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William Vacchiano © 2016 Brian A. Shook

Personal Reflections

Personal Reflections from William Vacchiano

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“My first pupil in New York was Cecil Collins who had come from Salina, Kansas. I charged him three dollars for the lesson and felt so guilty after that I mailed him a one-dollar refund.”

“The going price of a good B-flat when I was growing up $125 dollars. I bought mine right off the boat—literally. The sailors in those days would buy them in Paris and bring them over. Mine cost $90 dollars because I bought it before it reached the stores.”

“People don’t understand the tremendous pressure that we live with in an orchestra and especially in the Philharmonic. We were in a rehearsal once with Toscanini and we were playing a unison call in the trumpets and one of us—not me—missed a note. Toscanini freaked! He went into such a rage that he went out from the rehearsal at Carnegie Hall and into a snow storm with no coat. If a stage-hand hadn’t gone and found him he might have gotten pneumonia and died!”

“Mr. Ernest Clarke, who was the brother of the greatest cornet soloist of all time, was fond of me and invited me to his home to meet his famous brother who came to New York periodically. I met Mr. Herbert Clarke about six times and he gave me many pointers and much advice on breathing, articulation, and points on playing. There was no fee required for these meetings since I was a guest of Mr. Ernest Clarke, and I received refreshments as well. Every one of Ernest Clarke’s pupils have only the highest praise and admiration for this outstanding gentleman. Both he and his brother were very well advanced in years and had a very philosophical attitude towards life. Mrs. Ernest Clarke had recently passed away and when I offered my condolences, he simply smiled and said: ‘That’s very kind of you Bill, but I’ll probably be joining her in a little while. We have had a long and happy life together.’”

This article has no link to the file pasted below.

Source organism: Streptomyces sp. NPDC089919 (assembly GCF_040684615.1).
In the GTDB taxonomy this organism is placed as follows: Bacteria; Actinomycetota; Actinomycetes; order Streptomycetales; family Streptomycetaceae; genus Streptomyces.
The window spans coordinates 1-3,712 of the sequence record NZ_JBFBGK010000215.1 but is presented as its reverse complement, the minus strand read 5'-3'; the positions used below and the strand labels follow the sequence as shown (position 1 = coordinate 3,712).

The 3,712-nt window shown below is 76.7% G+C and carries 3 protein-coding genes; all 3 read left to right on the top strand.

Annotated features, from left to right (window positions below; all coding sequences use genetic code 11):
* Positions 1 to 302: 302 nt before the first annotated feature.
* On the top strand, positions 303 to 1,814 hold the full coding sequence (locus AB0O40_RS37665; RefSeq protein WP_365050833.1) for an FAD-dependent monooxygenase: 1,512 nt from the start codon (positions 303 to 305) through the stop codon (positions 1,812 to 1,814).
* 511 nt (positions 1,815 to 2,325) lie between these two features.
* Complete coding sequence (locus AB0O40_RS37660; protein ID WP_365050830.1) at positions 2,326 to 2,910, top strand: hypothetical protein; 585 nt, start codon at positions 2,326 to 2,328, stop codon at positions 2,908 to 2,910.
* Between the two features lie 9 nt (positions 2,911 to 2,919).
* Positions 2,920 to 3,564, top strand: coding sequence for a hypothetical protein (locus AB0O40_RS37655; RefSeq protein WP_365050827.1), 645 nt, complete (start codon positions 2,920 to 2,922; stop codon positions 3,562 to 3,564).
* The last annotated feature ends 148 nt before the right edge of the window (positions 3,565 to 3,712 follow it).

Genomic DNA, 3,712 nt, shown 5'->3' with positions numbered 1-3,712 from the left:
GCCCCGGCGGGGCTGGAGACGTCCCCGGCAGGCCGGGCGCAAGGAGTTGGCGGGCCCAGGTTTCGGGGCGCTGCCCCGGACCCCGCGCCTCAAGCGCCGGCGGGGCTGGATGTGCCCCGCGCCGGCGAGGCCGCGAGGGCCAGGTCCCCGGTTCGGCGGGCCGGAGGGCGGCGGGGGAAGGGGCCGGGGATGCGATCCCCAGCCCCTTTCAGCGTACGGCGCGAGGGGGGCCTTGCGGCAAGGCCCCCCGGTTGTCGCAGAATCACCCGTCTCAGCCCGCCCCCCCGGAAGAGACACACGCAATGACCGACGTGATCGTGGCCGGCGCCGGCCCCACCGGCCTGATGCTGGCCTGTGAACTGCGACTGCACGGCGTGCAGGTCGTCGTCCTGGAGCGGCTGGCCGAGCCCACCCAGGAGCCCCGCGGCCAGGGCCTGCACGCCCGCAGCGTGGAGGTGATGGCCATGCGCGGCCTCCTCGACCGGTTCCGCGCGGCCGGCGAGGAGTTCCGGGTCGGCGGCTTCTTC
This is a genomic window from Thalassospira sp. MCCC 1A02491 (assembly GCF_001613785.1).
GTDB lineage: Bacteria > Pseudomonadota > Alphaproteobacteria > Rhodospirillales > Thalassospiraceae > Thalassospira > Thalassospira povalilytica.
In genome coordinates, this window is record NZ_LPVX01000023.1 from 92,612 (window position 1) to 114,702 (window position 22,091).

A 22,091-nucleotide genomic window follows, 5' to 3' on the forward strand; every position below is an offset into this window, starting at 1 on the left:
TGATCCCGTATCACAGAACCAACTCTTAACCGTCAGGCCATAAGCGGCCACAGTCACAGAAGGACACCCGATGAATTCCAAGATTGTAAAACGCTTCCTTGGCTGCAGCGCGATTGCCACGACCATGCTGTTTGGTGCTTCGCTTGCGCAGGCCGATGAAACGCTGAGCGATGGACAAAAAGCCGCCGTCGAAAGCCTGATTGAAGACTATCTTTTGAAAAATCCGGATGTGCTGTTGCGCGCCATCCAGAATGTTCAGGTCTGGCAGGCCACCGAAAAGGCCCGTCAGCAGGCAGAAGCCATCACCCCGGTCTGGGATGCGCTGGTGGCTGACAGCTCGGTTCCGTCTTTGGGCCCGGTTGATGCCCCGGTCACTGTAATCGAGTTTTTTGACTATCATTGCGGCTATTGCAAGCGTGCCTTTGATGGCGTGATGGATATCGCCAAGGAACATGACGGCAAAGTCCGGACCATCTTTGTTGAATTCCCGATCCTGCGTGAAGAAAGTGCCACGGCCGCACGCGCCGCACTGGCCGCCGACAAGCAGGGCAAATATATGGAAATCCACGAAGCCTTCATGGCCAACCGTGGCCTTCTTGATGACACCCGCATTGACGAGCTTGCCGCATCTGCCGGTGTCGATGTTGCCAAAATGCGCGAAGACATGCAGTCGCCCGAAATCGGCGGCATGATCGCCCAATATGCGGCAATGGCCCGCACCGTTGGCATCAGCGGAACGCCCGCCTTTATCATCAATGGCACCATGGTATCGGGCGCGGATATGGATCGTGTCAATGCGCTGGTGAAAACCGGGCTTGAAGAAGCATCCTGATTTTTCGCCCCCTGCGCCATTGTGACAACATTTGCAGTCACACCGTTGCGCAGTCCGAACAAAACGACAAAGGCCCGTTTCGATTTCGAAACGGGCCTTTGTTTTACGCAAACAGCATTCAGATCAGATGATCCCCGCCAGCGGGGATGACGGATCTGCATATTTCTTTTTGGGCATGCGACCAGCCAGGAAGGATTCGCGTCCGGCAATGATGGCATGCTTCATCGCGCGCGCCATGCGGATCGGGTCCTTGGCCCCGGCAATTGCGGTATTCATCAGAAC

“I can’t say enough good things about the old-timers. The bigger they were, the nicer they were because they didn’t have anything to fear. It’s always the fellow who really can’t play who doesn’t have the nicest personality. You meet him once in a while; but guys like Gustav Heim, Louis Kloepfel, Walter Smith . . . were so good. Del Staigers was a prince—a fine gentleman. They were all friendly among themselves. There was no jealousy. There was so much work that they didn’t have to be. It wasn’t as if they were taking something away from each other. They all admired each other and recognized what each could do. I realize now what a great life that was in those days.”

“One of the great thrills and rewards of my career is the number of Christmas cards I receive every year. I receive and mail out over a thousand every year. As soon as I receive a card I check it against my list to make sure I send a card in return.”